After another fill-in, the regular team of writer and Marvel editor-in-chief Tom DeFalco, penciller Paul Ryan and inker Dan Bulanadi took over, with Ryan self-inking beginning with #360 (Jan. 1992). That team, with the very occasional different inker, continued for years through #414 (July 1996). DeFalco nullified the Storm-Masters marriage by retconning that the alien Skrull Empire had kidnapped the real Masters and replaced her with a spy named Lyja. Once discovered, Lyja, who herself had fallen for Storm, helped the Fantastic Four rescue Masters. Ventura departed after being further mutated by Doctor Doom. Although some fans were not pleased with DeFalco's run on Fantastic Four, calling him "The Great Satan", the title's sales increased over the period.[53]

Other key developments included Franklin Richards being sent into the future and returning as a teenager; the return of Reed's time-traveling father, Nathaniel, who is revealed to be the father of time-travelling villain Kang the Conqueror and Reed's apparent death at the hands of a seemingly mortally wounded Doctor Doom.[54] It would be two years before DeFalco resurrected the two characters, revealing that their "deaths" were orchestrated by the supervillain Hyperstorm.

The ongoing series was canceled with issue #416 (Sept. 1996) and relaunched with vol. 2, #1 (Nov. 1996) as part of the multi-series "Heroes Reborn" crossover story arc. The yearlong volume retold the team's first adventures in a more contemporary style,[55] and set in a parallel universe. Following the end of that experiment, Fantastic Four was relaunched with vol. 3, #1 (Jan. 1998). Initially by the team of writer Scott Lobdell and penciller Alan Davis,[56] it went after three issues to writer Chris Claremont (co-writing with Lobdell for #4–5) and penciller Salvador Larroca; this team enjoyed a long run through issue #32 (Aug. 2000).

2000s

Promotional art for Fantastic Four: The Lost Adventure #1 (February 2008) by Jack Kirby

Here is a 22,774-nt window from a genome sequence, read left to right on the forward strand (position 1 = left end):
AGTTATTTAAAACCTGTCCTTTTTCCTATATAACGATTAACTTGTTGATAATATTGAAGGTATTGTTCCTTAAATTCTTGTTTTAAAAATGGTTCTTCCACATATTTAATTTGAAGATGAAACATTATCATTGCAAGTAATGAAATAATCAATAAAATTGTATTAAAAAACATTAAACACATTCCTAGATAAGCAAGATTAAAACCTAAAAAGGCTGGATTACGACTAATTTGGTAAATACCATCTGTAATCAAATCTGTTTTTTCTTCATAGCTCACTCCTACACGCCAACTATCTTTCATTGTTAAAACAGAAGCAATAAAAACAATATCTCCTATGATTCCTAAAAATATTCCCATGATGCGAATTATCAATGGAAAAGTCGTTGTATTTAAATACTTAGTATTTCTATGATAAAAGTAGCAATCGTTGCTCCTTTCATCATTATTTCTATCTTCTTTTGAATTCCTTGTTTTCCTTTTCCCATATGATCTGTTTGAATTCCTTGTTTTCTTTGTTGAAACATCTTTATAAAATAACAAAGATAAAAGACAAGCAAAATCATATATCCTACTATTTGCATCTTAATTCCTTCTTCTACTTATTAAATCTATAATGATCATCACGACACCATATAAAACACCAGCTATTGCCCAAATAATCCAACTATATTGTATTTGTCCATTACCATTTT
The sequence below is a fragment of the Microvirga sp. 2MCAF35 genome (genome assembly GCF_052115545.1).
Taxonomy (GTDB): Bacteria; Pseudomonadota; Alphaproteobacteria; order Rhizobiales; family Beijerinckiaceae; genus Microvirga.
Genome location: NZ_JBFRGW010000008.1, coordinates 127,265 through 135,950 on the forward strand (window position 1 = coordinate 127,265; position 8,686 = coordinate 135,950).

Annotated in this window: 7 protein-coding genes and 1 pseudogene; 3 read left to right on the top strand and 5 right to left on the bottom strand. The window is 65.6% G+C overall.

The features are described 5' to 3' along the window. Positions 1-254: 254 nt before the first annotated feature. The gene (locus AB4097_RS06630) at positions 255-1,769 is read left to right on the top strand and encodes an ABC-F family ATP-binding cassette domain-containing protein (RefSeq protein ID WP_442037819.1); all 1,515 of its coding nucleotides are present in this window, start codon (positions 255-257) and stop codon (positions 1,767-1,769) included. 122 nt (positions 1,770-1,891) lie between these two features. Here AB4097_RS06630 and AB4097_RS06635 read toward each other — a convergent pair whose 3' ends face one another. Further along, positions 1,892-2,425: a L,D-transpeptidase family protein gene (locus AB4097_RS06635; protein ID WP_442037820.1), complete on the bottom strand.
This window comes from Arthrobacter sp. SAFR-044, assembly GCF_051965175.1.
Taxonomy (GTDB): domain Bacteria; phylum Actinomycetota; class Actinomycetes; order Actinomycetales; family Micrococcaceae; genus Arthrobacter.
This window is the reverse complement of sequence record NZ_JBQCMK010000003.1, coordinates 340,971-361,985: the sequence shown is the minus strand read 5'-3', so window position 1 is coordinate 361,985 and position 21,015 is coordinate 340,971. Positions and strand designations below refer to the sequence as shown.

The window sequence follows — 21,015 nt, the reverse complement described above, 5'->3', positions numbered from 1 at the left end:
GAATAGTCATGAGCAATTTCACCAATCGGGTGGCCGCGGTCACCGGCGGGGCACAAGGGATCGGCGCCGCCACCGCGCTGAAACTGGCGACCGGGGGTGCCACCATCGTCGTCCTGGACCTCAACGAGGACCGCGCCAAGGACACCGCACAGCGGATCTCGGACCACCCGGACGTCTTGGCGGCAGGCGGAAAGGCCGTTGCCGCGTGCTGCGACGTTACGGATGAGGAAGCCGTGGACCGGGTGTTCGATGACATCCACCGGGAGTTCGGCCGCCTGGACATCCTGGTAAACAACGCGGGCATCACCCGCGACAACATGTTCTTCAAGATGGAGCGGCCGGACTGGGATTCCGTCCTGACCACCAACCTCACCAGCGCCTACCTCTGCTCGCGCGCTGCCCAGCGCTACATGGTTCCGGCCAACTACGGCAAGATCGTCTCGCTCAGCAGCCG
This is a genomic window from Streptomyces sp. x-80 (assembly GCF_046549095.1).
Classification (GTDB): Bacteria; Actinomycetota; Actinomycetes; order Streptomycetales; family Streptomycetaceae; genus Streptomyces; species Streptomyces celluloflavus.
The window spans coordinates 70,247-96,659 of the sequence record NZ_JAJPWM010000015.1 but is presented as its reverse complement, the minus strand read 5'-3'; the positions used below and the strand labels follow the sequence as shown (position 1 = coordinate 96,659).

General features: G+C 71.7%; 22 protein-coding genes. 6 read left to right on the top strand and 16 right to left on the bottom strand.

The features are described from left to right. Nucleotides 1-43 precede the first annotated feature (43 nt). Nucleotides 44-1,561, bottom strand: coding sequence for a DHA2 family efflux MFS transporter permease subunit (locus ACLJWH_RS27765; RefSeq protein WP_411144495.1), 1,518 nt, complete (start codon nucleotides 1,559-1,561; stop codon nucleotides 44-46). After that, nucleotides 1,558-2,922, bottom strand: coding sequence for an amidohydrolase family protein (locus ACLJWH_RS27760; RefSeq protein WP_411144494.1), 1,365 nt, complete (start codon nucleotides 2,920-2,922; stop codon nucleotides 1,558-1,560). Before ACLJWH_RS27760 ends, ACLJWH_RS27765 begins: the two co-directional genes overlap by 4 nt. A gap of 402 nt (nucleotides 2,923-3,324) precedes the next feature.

Following the run of Claremont, Lobdell and Larroca, Carlos Pacheco took over as penciller and co-writer, first with Rafael Marín, then with Marín and Jeph Loeb. This series began using dual numbering, as if the original Fantastic Four series had continued unbroken, with issue #42 / #471 (June 2001). At the time, the Marvel Comics series begun in the 1960s, such as Thor and The Amazing Spider-Man, were given such dual numbering on the front cover, with the present-day volume's numbering alongside the numbering from the original series. After issue #70 / #499 (Aug. 2003), the title reverted to its original vol. 1 numbering with issue #500 (Sept. 2003).

Karl Kesel succeeded Loeb as co-writer with issue #51 / #480 (March 2002), and after a few issues with temporary teams, Mark Waid took over as writer with #60 / 489 (October 2002) with artist Mike Wieringo with Marvel releasing a promotional variant edition of their otherwise $2.25 debut issue at the price of nine cents US.[57][58] Pencillers Mark Buckingham, Casey Jones, and Howard Porter variously contributed through issue #524 (May 2005), with a handful of issues by other teams also during this time. Writer J. Michael Straczynski and penciller Mike McKone did issues #527–541 (July 2005 – Nov. 2006), with Dwayne McDuffie taking over as writer the following issue, and Paul Pelletier succeeding McKone beginning with #544 (May 2007).